Pediatric Obesity 04/2012; 7(2):e14-7. · 2.28 Impact Factor
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    ABSTRACT: OBJECTIVES: The aim of our study was to evaluate the physical and sedentary activities and energy expenditure (EE) in a group of children affected by non-alcoholic fatty liver disease (NAFLD), compared with normal and obese subjects, using a physical activity questionnaire (PAQ) and a SenseWear armband (SWA). METHODS: Forty NAFLD (10 females), 41 lean (NRM; 11 females) and 30 obese (OB; 10 females), age- and pubertal stage-matched, children were included. RESULTS: Sedentary activity (PAQ) was similar in NAFLD and NRM but less in OB, while SWA showed that NAFLD spent less time in physical activity and more in sedentary activities compared with NRM, but not with OB. Insulin sensitivity index result is related to active EE (cal kg(-1)  d(-1) ) in NAFLD, while homeostatic model assessment index result was negatively related to total EE in OB. CONCLUSIONS: Regular physical activity must be encouraged in all obese children affected by NAFLD or not, and SWA might be a possible valid tool for evaluating actual EE.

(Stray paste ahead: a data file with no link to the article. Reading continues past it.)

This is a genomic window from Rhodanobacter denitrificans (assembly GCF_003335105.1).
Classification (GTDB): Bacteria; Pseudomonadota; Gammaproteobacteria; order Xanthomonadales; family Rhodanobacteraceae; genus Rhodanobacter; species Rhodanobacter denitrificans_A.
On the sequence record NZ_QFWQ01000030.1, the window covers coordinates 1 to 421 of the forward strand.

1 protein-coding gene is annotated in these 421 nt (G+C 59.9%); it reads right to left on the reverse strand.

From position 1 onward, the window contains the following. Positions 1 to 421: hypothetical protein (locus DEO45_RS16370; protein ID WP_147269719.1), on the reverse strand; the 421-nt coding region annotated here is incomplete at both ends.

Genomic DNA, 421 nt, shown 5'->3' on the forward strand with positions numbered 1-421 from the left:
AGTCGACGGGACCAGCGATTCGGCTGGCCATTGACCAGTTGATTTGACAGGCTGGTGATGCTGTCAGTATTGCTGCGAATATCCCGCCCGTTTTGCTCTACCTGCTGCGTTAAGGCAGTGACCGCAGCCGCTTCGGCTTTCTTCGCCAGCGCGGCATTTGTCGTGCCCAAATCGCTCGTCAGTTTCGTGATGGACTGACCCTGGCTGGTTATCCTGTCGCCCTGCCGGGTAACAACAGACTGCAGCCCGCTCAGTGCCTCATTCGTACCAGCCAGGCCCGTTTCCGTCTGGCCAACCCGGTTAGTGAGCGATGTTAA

International Journal of Pediatric Obesity 04/2012; · 2.28 Impact Factor